If you have been trying to get pregnant for 1-2 years without success, you may decide it’s time to take things to the next level in your baby making journey. Fertility clinics can help by assessing your medical and sexual history, identify potential causes of infertility, and recommend treatment. That may seem like a big step to take, so it is wise to do a little research into where to go. What factors should you consider when you select a fertility clinic?
What Criteria Makes a Fertility Clinic “Good”?
Not all fertility clinics are the same and there is certainly a range of quality in the services. Published success rates are only one of many factors to consider. Here are other points to think about when you’re making your decision:
- Clinic Environment. Is it a calm, welcoming place, or do you feel like you’ve stepped into a tornado with lots of noise and chaos all around, or worse, like nobody even knows you’re there? Every business has “off” days, so while chaos can’t always be avoided, it should be infrequent and properly taken care of. Fertility treatment can feel like a bumpy ride at the best of times, but you need to feel confident that you are being looked after and respected.
- Range of Services. Does it offer less-invasive treatment options and tailor treatment to the couple, or do its patients always move straight into IVF or ICSI? Does the clinic offer IVF and ICSI, or does everyone automatically have ICSI? Ideally, the treatment choice should be based on maximizing a couple’s chance of having a healthy baby, and so should offer the couple some input in creating their own personalized treatment plan.
- Attention to Both Partners. It is a good sign when a clinic respects that this is a journey the couple would have preferred to make together (and on their own). That is shown by taking care of the men just as well as the women. For example, does the clinic offer a comfortable, private space for men to collect their semen samples? Do they offer visual and physical aids to collection (like Pre-Seed)?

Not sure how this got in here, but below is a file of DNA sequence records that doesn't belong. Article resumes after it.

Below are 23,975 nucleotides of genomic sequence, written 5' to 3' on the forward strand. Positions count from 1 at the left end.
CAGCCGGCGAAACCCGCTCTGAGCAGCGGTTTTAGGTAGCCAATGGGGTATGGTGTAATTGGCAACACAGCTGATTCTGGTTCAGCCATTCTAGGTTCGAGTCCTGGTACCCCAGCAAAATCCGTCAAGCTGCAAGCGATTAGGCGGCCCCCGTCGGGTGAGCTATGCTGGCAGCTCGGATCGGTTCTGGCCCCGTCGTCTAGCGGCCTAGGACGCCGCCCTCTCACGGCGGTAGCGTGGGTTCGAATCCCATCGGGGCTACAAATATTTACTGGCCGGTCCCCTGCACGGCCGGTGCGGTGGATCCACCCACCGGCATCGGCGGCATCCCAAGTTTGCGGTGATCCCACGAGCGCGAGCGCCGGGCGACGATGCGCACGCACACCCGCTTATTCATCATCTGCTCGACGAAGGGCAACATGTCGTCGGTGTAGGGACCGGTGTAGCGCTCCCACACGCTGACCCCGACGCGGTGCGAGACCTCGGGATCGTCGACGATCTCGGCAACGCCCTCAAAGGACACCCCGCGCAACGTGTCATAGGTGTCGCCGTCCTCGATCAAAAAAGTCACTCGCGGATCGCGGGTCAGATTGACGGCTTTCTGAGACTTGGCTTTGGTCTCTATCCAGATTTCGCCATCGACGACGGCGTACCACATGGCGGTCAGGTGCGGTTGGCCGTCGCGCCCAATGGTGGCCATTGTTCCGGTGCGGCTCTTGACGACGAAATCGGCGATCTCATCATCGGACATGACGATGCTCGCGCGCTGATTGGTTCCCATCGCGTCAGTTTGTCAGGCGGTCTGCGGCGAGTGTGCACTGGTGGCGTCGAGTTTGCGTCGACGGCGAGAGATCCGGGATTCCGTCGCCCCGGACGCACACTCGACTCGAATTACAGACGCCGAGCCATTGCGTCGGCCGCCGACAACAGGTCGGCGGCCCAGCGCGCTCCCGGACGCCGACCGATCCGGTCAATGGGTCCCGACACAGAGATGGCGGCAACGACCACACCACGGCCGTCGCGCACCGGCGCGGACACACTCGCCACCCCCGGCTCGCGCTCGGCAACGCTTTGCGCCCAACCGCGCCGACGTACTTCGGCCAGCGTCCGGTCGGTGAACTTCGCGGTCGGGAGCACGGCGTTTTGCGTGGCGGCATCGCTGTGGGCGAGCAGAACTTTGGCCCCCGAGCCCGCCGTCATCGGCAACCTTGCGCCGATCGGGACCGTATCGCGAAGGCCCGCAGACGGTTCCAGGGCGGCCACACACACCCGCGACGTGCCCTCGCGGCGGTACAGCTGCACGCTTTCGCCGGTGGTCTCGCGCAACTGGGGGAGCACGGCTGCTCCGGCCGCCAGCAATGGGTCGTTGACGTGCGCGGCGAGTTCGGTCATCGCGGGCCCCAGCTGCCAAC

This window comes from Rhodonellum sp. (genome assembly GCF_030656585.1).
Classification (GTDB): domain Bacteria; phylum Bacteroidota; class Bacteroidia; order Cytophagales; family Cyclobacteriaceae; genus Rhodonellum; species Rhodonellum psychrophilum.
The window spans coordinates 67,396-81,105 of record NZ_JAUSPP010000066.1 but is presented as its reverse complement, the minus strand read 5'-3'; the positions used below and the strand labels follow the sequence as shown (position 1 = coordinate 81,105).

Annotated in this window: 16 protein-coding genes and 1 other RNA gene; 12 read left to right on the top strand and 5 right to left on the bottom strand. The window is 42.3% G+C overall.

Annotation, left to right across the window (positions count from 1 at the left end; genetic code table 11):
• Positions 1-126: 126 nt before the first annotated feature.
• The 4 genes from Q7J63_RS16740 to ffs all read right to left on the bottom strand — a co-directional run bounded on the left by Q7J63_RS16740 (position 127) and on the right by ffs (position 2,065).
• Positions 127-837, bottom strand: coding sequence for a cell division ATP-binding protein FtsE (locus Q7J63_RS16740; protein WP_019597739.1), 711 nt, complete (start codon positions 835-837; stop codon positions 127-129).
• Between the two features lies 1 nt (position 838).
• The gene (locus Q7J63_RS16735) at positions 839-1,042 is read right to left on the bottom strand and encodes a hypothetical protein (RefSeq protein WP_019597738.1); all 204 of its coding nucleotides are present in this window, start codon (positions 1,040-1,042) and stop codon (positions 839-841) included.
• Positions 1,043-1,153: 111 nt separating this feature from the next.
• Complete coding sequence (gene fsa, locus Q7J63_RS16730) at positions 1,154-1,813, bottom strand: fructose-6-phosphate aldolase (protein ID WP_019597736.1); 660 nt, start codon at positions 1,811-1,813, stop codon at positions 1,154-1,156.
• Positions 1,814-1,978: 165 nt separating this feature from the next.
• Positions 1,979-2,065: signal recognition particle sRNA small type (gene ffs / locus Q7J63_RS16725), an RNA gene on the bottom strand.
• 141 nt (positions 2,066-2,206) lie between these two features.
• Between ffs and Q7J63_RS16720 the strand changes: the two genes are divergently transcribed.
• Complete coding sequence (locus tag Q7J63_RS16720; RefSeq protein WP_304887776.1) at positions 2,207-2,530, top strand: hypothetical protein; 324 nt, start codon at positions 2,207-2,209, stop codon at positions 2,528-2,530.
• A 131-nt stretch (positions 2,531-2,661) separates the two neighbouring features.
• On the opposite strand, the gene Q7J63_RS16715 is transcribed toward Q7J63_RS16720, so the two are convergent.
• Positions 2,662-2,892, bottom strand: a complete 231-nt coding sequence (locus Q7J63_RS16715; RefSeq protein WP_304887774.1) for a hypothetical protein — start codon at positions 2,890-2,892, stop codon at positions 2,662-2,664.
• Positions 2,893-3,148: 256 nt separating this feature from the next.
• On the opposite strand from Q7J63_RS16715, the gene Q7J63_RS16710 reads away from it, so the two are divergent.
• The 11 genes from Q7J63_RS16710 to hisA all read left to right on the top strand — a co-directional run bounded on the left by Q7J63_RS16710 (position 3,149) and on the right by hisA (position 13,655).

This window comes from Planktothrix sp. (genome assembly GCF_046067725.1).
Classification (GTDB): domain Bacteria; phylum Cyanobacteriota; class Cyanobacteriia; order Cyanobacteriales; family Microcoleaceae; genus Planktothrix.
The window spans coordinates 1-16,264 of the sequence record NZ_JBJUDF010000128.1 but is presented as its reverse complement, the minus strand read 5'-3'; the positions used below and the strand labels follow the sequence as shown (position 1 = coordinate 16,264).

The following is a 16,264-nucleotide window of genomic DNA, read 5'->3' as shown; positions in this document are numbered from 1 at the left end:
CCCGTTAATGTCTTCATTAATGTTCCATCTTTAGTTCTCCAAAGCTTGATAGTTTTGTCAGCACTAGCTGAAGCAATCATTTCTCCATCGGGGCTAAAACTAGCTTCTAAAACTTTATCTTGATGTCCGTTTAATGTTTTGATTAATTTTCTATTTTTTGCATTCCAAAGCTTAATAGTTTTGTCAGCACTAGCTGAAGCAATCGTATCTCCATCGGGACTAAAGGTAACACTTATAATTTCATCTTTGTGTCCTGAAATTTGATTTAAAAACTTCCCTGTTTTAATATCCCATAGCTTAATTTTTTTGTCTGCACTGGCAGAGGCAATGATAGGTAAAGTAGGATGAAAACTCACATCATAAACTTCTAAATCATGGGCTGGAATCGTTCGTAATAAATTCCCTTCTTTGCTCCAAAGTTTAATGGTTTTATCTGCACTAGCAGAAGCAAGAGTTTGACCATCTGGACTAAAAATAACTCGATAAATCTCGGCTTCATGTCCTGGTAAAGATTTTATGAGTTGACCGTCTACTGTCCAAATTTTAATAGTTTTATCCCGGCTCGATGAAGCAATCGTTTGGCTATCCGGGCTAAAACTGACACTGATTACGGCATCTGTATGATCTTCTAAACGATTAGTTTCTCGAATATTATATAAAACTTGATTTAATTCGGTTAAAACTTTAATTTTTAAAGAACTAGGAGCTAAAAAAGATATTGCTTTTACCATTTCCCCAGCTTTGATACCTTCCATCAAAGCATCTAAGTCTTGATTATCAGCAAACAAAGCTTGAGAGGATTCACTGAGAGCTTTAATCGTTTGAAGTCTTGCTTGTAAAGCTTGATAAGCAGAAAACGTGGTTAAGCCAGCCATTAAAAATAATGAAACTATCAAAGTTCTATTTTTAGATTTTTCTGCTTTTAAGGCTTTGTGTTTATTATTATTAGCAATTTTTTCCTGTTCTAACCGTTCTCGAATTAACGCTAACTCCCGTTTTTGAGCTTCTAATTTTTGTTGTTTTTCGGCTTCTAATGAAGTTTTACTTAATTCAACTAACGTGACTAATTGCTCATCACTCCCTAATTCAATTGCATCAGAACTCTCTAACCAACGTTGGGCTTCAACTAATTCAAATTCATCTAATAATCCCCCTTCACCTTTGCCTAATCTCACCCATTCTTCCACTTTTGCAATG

- Collaboration. If you’re interested in complementary, or “alternative”, healthcare options (like acupuncture, massage, visualization, etc), is the clinic willing to work with your alternative health care provider? If not, are they able to explain why? Again, it’s about you being comfortable with your choices, including whether or not you decide to go ahead with complementary healthcare.
- Teamwork. Fertility treatment isn’t just about the doctor – there is an entire team that contributes to the clinic’s quality and success. Have you met members of the team (nurses, embryologists, counselors, etc)? Is their existence acknowledged? Are they all competent in their roles (are they accredited? Is the clinic itself accredited?)?
How they define success. What is your chance of having a healthy baby? This is the big question, since that’s the point of the whole journey. But how do you figure out the answer? Most clinics publish their own “pregnancy rates” on their website, but they don’t all refer to the same thing. Some points to look for:
- What does “pregnancy” mean – a positive on a pregnancy test kit or evidence of a growing fetus (by ultrasound)? The chance of losing a pregnancy between the first positive test and the ultrasound can be even higher than 20%, so the definition of pregnancy that the clinic uses can make a big difference to how you interpret their results.
- How many embryos are needed for a transfer to achieve each pregnancy, and how many pregnancies are multiple pregnancies (twins and more)? With IVF or ICSI treatment, there will usually be more than one embryo. Since, statistically, each embryo has a defined chance of implanting and establishing a pregnancy, then transferring more than one embryo at a time increases the overall chance of pregnancy. But this also creates the risk that multiple embryos will implant.
- The first thought that people usually have is “great – an instant family!” – but this isn’t necessarily a good thing, as the health risks to the mother and to the babies are far higher with a multiple pregnancy. Since the aim is to fulfil your dream of having a healthy baby, the safer option is to have fewer embryos transferred at a time, with the aim of one baby per pregnancy.
- A good indicator of a good clinic is that they are able to transfer fewer embryos per patient, but are still able to maintain good pregnancy rates.
- Are the website’s published pregnancy rates from a short time period or do they report the results from over a year or more? Being able to maintain pregnancy results over a longer time shows that the clinic has good control over its systems. Reporting results from a short, higher-than-average, time period manipulates the rates in their favor.
- Are the pregnancy rates on the website similar to those that the clinic reported to SART, or regulators (like HFEA in the UK)? Ideally, they should be.
Overall, a fertility journey can be a bumpy ride. In choosing the clinic that is right for you it is important that you feel comfortable and confident that, whatever the outcome, you made the right decision and there is no need to second guess.